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10 Things Aspiring Musicians Should Know

Have you decided to commit to a career in music? Chances are you’ll hit the net and start looking for vintage_microphone_by_bblgumkingadvice – and chances are you’ll be very confused very fast. Here’s the truth – the music industry rule book is currently being re-written, which is both exciting and terrifying for artists. There’s no single “right” way to get your music career off the ground, but there are a few basics that really matter. Here are 5 easy things to keep mind as you navigate this new music landscape.

 

1. Assess yourself:

Take a good look at successful musicians from your genre: new as well as seasoned. Make sure you stand somewhere in terms of the quality of your music. The music business like sports- is talent driven, if you’re good you’ll make it. Sure if you’ve got Jimmy Nevis’ looks or Shakira’s moves it’ll help but eventually talent matters. A good way to assess yourself: upload some of your tracks on music sharing sites and create awareness about it. If people other than your friends and cronies like it, you have potential.

 

2. Start early:

Don’t waste time thinking you’ll make an alternative career, save up money and then get into music to become a raging success…life isn’t the Rock On movie and you aren’t Farhan Akhtar (and thank god for that for he can’t sing to save his life!) If money is an issue then take a job associated with the music industry or work part time/freelance so you can invest time in music. If you’re a student then study music, or be a part of a band or a music project in case you’re undertaking higher studies in some other field. Join a college which is big on the music scene.

3. Prepare: 

Before you decide to go live with your act, make sure you are ready. Performing live isn’t easy. Sure the motto goes “learn from your mistakes”, however one bad gig can mean death for your band/act. Performing in front of an audience with a professional sound system and restless audience can be daunting for the best of musicians. It may be a good idea to start by performing at small private gatherings to begin with (even if you have to do it for free). Record that performance and analyze yourself post the event.

4. Get a manager:

Once you feel you are ready, hire a manager. You may not be able to afford someone in the big league to begin with. Look for someone new and enthusiastic; possibly a musician or someone with good contacts in the industry, who’ll help you book shows, send out demos, set up some digital distribution, etc. Get recommendations from fellow musicians and find out who manages your favourite acts.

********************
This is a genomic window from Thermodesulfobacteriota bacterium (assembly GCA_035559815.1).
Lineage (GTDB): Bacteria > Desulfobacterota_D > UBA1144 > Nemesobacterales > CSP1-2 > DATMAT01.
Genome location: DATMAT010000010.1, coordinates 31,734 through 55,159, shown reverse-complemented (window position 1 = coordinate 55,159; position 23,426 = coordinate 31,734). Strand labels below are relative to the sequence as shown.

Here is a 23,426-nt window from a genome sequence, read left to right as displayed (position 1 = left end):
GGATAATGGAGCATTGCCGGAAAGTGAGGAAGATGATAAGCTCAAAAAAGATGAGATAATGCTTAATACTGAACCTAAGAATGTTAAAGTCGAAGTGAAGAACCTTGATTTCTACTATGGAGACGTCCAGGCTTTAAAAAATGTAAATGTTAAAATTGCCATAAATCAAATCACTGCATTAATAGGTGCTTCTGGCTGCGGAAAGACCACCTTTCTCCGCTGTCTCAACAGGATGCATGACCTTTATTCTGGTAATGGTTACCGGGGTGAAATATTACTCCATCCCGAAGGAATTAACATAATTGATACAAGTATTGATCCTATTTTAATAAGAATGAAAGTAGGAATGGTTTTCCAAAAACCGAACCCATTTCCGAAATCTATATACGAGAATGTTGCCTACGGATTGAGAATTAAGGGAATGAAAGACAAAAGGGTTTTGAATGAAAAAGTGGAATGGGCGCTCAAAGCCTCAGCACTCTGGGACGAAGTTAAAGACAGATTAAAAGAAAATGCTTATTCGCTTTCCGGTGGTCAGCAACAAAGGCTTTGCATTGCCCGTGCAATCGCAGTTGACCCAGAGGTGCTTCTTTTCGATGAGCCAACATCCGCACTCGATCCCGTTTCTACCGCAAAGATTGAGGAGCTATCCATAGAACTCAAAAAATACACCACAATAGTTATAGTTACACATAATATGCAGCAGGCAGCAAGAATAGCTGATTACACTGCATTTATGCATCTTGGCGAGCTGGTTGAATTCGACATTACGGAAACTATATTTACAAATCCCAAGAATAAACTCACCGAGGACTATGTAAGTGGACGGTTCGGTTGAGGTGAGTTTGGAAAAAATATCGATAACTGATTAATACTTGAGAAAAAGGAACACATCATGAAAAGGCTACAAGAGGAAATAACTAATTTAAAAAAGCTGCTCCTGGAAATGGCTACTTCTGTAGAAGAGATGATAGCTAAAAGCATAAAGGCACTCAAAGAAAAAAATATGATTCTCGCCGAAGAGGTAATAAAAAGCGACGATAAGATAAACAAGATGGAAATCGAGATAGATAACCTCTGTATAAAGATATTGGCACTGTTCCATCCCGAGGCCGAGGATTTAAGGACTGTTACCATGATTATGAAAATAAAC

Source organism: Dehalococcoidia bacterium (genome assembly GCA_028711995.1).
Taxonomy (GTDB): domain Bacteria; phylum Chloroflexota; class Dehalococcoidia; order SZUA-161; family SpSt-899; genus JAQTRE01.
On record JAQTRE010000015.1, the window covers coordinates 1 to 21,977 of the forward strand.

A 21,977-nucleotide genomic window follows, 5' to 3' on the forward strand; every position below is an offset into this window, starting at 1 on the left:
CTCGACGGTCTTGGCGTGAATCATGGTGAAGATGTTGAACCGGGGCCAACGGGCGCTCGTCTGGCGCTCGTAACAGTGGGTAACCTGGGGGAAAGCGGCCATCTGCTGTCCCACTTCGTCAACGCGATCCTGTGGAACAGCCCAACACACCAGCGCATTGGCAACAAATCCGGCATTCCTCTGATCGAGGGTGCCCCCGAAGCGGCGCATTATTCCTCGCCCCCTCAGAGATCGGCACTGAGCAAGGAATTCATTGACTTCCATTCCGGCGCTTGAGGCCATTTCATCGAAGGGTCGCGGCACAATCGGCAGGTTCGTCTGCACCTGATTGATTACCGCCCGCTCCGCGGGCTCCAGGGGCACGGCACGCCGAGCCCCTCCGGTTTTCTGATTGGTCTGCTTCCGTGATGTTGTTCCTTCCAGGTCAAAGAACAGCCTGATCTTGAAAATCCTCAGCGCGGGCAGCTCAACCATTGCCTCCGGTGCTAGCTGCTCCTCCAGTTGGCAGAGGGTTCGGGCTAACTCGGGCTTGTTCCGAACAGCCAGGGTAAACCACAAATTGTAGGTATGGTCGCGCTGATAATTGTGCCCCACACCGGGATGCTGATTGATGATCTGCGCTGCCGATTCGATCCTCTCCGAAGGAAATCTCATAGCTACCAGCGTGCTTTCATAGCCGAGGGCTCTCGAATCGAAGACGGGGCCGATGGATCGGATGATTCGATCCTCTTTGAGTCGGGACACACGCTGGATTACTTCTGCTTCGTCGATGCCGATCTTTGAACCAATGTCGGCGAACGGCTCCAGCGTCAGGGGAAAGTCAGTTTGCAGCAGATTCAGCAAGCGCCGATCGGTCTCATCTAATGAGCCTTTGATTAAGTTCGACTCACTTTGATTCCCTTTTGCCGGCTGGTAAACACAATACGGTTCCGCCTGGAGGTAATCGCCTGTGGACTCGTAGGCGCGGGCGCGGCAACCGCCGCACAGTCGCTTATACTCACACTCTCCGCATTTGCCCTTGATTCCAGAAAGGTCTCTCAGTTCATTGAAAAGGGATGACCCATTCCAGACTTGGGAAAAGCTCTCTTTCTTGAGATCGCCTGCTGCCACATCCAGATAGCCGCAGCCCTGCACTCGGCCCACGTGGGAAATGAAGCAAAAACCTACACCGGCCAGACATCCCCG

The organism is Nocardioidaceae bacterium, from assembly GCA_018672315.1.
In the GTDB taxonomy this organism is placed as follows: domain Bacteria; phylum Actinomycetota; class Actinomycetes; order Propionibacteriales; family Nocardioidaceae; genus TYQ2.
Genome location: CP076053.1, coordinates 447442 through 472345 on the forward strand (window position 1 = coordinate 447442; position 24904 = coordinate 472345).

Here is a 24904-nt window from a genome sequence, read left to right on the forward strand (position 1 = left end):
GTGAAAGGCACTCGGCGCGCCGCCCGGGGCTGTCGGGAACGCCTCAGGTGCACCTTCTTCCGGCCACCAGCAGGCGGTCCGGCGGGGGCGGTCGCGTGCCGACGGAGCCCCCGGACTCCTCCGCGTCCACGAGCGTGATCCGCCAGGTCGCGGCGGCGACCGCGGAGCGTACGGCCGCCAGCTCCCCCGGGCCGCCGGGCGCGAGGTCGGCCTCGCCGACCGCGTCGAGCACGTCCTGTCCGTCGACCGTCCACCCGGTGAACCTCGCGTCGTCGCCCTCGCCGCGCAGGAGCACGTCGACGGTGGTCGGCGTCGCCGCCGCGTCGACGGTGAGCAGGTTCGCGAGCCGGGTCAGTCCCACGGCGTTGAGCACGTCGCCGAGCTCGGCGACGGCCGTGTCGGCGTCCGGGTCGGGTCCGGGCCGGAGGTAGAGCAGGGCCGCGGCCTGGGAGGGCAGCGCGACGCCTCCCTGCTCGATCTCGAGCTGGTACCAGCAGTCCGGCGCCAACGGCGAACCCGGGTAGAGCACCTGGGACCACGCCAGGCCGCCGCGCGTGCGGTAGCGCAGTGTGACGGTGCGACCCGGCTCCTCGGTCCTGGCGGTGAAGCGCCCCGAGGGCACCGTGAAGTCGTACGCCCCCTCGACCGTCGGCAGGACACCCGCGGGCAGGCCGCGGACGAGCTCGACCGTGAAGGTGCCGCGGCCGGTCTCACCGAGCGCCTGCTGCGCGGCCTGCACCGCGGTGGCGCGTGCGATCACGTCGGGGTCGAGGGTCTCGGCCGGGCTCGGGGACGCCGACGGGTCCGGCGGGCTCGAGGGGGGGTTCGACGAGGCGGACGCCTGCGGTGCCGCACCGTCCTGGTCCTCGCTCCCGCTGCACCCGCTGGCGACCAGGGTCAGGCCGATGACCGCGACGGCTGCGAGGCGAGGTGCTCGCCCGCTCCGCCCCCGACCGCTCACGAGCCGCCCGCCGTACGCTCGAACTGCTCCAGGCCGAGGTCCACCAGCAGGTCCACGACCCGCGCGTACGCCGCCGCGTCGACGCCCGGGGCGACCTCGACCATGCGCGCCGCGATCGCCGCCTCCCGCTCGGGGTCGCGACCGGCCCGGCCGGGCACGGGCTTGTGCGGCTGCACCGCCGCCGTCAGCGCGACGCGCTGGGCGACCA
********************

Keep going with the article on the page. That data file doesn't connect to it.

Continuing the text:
5. Stay Sober:

Don’t show up stoned or drunk ecause not only will they call security on you, you’ll also get written off by the whole media house for unprofessional behaviour. You can’t afford to get into the bad books of the media! Also getting stoned is not equal to creativity or coolness or whatever else it is that people think. Some of the best musicians I know are teetotalers.

6. Be professional:

Arrive on time for a gig, stay in touch with the managers, be disciplined and professional. Unless you’re Iron Maiden or some huge name, no one is going to tolerate latecomers.Don’t be that guy that arrives to a show half an hour after it’s done!

7. Work on originals:

Gone are the days when bands played only covers to appease the audience and gain acceptance. While it is safe to play a few covers to get the crowd going, to be really memorable, throw in a few originals. Needless to say, make sure they’re pretty darn good!

8. Network:

Go to as many concerts as you can, shake as many hands and flash as many smiles as possible. Meeting people from the music fraternity is important and informing them about your existence even more. Virtual networking (through social media) is almost as essential as the former. You are probably already all over YouTube, Facebook, SoundCloud etc. What you need to do is make the right noises. Respond to appreciation and questions about your work. Take criticism positively, don’t say anything offensive. Post pictures, upload videos and new songs regularly; keep the engagement levels high and consistent.

9. You aren’t going to becoming a star overnight:

Ok, so you’ve got 1000 likes on your Facebook page but that doesn’t mean you’re going to be raking in the moolah! Patience and consistency is the key. Any business has a gestation period. Which means it will take 2-3 years to start yielding profits. So don’t expect anything different from your music. Music too needs investment of time, energy and some amount of money for sure. 

 

10. Being famous isn’t crucial:

piano2Everyone dreams of becoming famous. However, don’t let that guide your actions. Becoming a star is like winning the lottery. Also fame is not the only measure of success, the biggest stars often fade out after that one ‘hit’ song. Focus on making good music and putting yourself out there. If you’re a killer combination of smart and talented, nothing can keep you from becoming famous eventually.

Develop knowledge of the industry, have a plan of action, market yourself, manage your money well and stay focused.  Above all, If you love music and are willing to work hard, you can make it.

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